Emergency room heat-related cases on the rise

MISSION HILLS Heat exhaustion can strike even the ones trained to rescue to the rest of us. L.A. City firefighter Gordon Wilson was fighting his third structure fire on Wednesday in the San Fernando Valley and he didn't have time to take care of himself.

"They all talked me into coming here and getting an IV," said Wilson. "I really don't want to be here."

Wilson is trained to know all the signs and symptoms, but he stayed on the fire lines until he started feeling weak.

"It is lightheadedness, nausea and it feels like you are going to pass out," said Wilson. "The heavy gear protects us from heat and flames, but our bodies don't get a chance to breathe."

Providence Holy Cross Medical Center emergency physician Alex Denny says as the Southland heat wave wears on, heat illness will be sneaking up on more and more people.

"After four to five days, a couple of weeks at a time it can definitely have an accumulative effect," said Dr. Denny.

When heat exhaustion progresses to heat stroke, it becomes life threatening. In the ER, IV fluids are the fastest way to replenish the body. But heat related illness is 100 percent preventable.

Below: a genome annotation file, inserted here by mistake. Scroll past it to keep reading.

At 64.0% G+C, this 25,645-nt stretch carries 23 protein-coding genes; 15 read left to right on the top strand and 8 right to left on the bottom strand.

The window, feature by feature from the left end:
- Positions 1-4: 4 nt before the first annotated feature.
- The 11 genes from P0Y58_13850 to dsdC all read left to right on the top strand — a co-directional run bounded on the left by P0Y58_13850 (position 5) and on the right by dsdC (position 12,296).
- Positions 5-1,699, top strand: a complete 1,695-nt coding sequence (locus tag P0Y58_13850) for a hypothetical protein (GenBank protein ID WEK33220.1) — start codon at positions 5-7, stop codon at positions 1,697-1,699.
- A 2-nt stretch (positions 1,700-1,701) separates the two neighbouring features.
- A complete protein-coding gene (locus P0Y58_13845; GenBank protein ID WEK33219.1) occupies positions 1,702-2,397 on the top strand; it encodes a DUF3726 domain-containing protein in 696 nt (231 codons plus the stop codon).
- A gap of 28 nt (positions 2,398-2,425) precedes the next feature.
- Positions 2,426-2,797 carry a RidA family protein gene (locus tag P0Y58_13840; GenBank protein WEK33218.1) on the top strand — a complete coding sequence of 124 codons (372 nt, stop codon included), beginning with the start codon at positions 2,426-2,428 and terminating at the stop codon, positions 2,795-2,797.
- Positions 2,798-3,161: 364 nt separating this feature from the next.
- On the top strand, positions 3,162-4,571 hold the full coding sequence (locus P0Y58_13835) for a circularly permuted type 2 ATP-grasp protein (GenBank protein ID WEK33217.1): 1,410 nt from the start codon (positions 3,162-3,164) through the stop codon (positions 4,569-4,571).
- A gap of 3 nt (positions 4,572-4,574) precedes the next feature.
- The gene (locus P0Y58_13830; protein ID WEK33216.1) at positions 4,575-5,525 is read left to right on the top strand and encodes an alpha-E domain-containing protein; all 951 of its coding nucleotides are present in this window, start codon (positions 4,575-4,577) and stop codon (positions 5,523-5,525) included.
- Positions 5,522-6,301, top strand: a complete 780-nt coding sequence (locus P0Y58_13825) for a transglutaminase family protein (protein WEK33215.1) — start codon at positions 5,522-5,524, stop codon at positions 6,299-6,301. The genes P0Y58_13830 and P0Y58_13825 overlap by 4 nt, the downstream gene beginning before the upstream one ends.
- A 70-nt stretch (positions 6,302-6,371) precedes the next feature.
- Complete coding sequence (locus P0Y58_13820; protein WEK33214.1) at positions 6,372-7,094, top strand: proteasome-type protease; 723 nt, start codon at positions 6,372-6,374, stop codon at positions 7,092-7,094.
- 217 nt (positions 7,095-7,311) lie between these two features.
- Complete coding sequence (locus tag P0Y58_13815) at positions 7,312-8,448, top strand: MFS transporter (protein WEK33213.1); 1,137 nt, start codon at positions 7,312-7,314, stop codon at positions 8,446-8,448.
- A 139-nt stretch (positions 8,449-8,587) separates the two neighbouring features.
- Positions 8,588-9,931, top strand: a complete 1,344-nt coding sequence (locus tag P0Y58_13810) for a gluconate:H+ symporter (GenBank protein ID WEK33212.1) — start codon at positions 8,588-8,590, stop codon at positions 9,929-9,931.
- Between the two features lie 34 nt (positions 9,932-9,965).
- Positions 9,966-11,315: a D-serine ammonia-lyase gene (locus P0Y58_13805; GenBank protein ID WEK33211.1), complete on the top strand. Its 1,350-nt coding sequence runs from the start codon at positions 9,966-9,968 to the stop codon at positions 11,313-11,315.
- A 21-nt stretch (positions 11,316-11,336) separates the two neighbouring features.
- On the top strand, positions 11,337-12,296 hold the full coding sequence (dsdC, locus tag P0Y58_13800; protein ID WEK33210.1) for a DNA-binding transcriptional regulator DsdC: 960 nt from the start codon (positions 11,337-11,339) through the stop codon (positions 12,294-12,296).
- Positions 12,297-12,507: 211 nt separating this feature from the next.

In high temps, Dr. Denny recommends people take in water every 20 to 30 minutes.

"Drink plenty of clear fluids, water or Gatorade to stay hydrated," said Dr. Denny.

The young, the elderly and those with compromising health conditions are the most at risk. But even strongest and healthiest people can fall victim to the heat.

"If you are constantly sweating and if you do not replace that with fluids sufficiently you will end up here, like I am today," said Wilson.

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